While Práxedes Diego Altuna was manager until 1931, the library was enriched by the donation made by Mr. Fermín Lasala & Collado, Duke of Mandas, who had a library of approximately 10,000 volumes, with magazines like the Gazette Nationale or Le Moniteur Universel and Revue des Deux Mondes.

In 1932, when Rufino Mendiola was manager, the Library moved to the San Telmo Dominican Convent, and finally in 1951, to the former Town Hall in the Plaza de la Constitución. An innovative aspect of this was the creation of the Children’s Library. Rufino Mendiola was the manager of the Library until 1960.

The Library continued to be a preservation and research centre until 1986 when the lending service was begun. In the following year, in 1987, the libraries in the Okendo and Casares cultural centres were opened.

In 1992, Susana Soto Aranzadi laid the foundations for the Donostia Kultura Network of Municipal Libraries, a Network that now has a Central Library, located in three buildings: the Children’s Library in the Calle Fermín Calbetón since 1994; the General section on the lower floor of the Town Hall, in the Alderdi Eder gardens since 1999, and the building in the Plaza de la Constitución that houses the Library Service offices and the Central Technical Unit, where the purchasing and cataloguing process is centralised.

At the present time the library network is run with 1 central library in three buildings, 10 libraries in cultural centres, four specialised libraries, and a dual-use library in the Arantzazuko Ama school in Martutene. In summer there are libraries on Urgull and Eguzkiteka.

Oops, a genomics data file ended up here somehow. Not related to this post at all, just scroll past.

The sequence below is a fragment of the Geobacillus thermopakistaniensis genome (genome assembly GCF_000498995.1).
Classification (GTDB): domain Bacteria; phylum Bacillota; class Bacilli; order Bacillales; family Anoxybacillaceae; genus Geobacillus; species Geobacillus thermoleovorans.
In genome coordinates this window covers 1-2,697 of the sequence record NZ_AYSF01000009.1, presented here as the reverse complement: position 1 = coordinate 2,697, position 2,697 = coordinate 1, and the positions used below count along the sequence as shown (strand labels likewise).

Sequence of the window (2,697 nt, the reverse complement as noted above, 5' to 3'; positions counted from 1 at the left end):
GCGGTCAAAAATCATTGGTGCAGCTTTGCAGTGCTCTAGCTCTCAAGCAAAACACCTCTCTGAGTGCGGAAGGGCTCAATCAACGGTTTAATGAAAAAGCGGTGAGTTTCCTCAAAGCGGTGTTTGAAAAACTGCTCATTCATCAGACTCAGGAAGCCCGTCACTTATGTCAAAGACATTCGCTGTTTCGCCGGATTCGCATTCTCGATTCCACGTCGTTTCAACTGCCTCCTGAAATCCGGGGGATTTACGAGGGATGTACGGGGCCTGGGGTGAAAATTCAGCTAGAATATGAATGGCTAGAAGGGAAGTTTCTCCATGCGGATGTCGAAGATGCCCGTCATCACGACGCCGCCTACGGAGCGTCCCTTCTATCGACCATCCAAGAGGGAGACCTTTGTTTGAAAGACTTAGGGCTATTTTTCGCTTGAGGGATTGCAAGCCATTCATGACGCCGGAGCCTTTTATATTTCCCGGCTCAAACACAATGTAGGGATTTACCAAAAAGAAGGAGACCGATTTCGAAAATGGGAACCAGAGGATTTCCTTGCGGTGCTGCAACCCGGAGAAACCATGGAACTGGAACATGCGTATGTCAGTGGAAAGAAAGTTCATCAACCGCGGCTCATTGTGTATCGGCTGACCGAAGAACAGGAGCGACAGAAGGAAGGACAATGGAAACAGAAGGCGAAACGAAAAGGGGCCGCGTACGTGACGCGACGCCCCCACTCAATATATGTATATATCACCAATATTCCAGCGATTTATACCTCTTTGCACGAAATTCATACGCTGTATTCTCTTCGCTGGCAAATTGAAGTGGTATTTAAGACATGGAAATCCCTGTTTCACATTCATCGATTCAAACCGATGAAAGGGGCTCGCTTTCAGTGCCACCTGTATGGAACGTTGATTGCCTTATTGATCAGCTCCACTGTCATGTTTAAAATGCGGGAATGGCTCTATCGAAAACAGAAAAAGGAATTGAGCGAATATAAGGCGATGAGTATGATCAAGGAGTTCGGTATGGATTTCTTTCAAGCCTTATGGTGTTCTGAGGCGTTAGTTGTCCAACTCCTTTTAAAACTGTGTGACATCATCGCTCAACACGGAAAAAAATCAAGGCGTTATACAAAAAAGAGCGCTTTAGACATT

Newspaper library

Rufino Mendiola saw the need to set up a Newspaper Library, as the Library had kept a significant collection of newspapers and magazines, which were mainly from the late 19th century.

Once the Carlist Wars were over, the Basque press, and especially the press in Guipuzcoa, increased considerably. Until that time, publications had been limited and short-lasting.

Between 1810 and 1879 100 publications were registered of which 72 were founded during the last quarter of the century.

As for magazines, we need to mention Euskal Herria, which was founded by José Manterola, and was published for 39 years.

Among cultural magazines we need to highlight the figures of Julio de Urquijo, who in 1907 founded the International Review of Basque Studies (1907-1936) and of Gregorio Múgica, who founded Euskal Esnalea and Euskalerriaren Alde, magazines that were no longer published after his death in 1931.

The Newspaper library was formed by taking this local collection as a starting point, as well as another large collection of Spanish and foreign magazines and newspapers. In 1992, due to its importance, the printed catalogue, prepared by Arantxa Arzamendi was published, supervised by Eulalia San Agustín Barraca , who was the manager at that time. At that time we already had 433 closed and 133 open publications, and it continues to grow today with a wide variety of publications, on the one hand general-interest informative publications, and on the other, specialised journals. The local publications have also been added to these.

An important aspect of this is the preservation of the collections, which in many cases are unique and which are constantly consulted by researchers and the general public. In order to meet this need the digital newspaper library appeared which via the Internet aims to make the bibliographic heritage of San Sebastián available not just to researchers but also to the general public.

Other collections and other projects will be continuing DonostiaTEKA as digitising new collections is a priority for the library service.